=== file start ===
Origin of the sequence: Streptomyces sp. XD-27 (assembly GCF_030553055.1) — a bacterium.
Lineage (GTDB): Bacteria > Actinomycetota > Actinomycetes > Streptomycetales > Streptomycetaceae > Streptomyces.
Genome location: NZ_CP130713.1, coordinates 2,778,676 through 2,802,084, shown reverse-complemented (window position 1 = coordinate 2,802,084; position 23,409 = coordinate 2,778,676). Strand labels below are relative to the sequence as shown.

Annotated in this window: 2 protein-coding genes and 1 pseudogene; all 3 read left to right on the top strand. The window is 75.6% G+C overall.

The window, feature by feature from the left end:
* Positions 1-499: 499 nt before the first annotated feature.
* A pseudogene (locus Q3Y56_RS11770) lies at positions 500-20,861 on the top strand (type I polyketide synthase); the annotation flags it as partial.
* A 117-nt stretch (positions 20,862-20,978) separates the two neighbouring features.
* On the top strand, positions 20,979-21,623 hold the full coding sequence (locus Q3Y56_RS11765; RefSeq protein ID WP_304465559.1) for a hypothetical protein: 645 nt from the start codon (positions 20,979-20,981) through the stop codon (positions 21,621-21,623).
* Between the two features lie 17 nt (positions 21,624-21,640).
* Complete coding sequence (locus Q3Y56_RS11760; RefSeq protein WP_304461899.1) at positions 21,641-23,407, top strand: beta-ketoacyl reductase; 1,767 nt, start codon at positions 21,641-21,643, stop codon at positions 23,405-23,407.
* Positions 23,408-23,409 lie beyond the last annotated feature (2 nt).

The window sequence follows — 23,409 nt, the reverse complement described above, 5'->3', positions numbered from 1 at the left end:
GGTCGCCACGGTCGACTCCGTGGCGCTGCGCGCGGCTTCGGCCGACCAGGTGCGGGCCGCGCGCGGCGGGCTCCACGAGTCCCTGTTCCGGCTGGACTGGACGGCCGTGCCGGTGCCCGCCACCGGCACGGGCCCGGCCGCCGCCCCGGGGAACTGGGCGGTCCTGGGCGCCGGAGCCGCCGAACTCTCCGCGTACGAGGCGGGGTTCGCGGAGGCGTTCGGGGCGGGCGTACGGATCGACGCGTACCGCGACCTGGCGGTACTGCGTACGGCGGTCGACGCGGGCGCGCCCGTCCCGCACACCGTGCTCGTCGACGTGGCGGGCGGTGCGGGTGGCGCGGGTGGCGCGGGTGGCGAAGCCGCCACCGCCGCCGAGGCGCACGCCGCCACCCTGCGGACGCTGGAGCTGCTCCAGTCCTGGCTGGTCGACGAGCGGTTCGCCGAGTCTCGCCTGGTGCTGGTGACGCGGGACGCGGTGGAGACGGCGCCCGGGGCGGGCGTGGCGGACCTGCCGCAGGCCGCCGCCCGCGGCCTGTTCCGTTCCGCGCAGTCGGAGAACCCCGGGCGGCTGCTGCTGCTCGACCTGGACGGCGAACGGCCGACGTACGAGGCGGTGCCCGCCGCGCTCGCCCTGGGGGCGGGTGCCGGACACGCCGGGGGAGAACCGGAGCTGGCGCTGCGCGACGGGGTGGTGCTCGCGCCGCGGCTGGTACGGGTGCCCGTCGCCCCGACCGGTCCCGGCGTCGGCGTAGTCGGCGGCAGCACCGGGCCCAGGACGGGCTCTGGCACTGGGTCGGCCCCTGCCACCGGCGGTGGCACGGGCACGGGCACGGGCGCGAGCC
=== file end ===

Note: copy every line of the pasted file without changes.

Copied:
Origin of the sequence: Streptomyces sp. XD-27 (assembly GCF_030553055.1) — a bacterium.
Lineage (GTDB): Bacteria > Actinomycetota > Actinomycetes > Streptomycetales > Streptomycetaceae > Streptomyces.
Genome location: NZ_CP130713.1, coordinates 2,778,676 through 2,802,084, shown reverse-complemented (window position 1 = coordinate 2,802,084; position 23,409 = coordinate 2,778,676). Strand labels below are relative to the sequence as shown.

Annotated in this window: 2 protein-coding genes and 1 pseudogene; all 3 read left to right on the top strand. The window is 75.6% G+C overall.

The window, feature by feature from the left end:
* Positions 1-499: 499 nt before the first annotated feature.
* A pseudogene (locus Q3Y56_RS11770) lies at positions 500-20,861 on the top strand (type I polyketide synthase); the annotation flags it as partial.
* A 117-nt stretch (positions 20,862-20,978) separates the two neighbouring features.
* On the top strand, positions 20,979-21,623 hold the full coding sequence (locus Q3Y56_RS11765; RefSeq protein ID WP_304465559.1) for a hypothetical protein: 645 nt from the start codon (positions 20,979-20,981) through the stop codon (positions 21,621-21,623).
* Between the two features lie 17 nt (positions 21,624-21,640).
* Complete coding sequence (locus Q3Y56_RS11760; RefSeq protein WP_304461899.1) at positions 21,641-23,407, top strand: beta-ketoacyl reductase; 1,767 nt, start codon at positions 21,641-21,643, stop codon at positions 23,405-23,407.
* Positions 23,408-23,409 lie beyond the last annotated feature (2 nt).

The window sequence follows — 23,409 nt, the reverse complement described above, 5'->3', positions numbered from 1 at the left end:
GGTCGCCACGGTCGACTCCGTGGCGCTGCGCGCGGCTTCGGCCGACCAGGTGCGGGCCGCGCGCGGCGGGCTCCACGAGTCCCTGTTCCGGCTGGACTGGACGGCCGTGCCGGTGCCCGCCACCGGCACGGGCCCGGCCGCCGCCCCGGGGAACTGGGCGGTCCTGGGCGCCGGAGCCGCCGAACTCTCCGCGTACGAGGCGGGGTTCGCGGAGGCGTTCGGGGCGGGCGTACGGATCGACGCGTACCGCGACCTGGCGGTACTGCGTACGGCGGTCGACGCGGGCGCGCCCGTCCCGCACACCGTGCTCGTCGACGTGGCGGGCGGTGCGGGTGGCGCGGGTGGCGCGGGTGGCGAAGCCGCCACCGCCGCCGAGGCGCACGCCGCCACCCTGCGGACGCTGGAGCTGCTCCAGTCCTGGCTGGTCGACGAGCGGTTCGCCGAGTCTCGCCTGGTGCTGGTGACGCGGGACGCGGTGGAGACGGCGCCCGGGGCGGGCGTGGCGGACCTGCCGCAGGCCGCCGCCCGCGGCCTGTTCCGTTCCGCGCAGTCGGAGAACCCCGGGCGGCTGCTGCTGCTCGACCTGGACGGCGAACGGCCGACGTACGAGGCGGTGCCCGCCGCGCTCGCCCTGGGGGCGGGTGCCGGACACGCCGGGGGAGAACCGGAGCTGGCGCTGCGCGACGGGGTGGTGCTCGCGCCGCGGCTGGTACGGGTGCCCGTCGCCCCGACCGGTCCCGGCGTCGGCGTAGTCGGCGGCAGCACCGGGCCCAGGACGGGCTCTGGCACTGGGTCGGCCCCTGCCACCGGCGGTGGCACGGGCACGGGCACGGGCGCGAGCC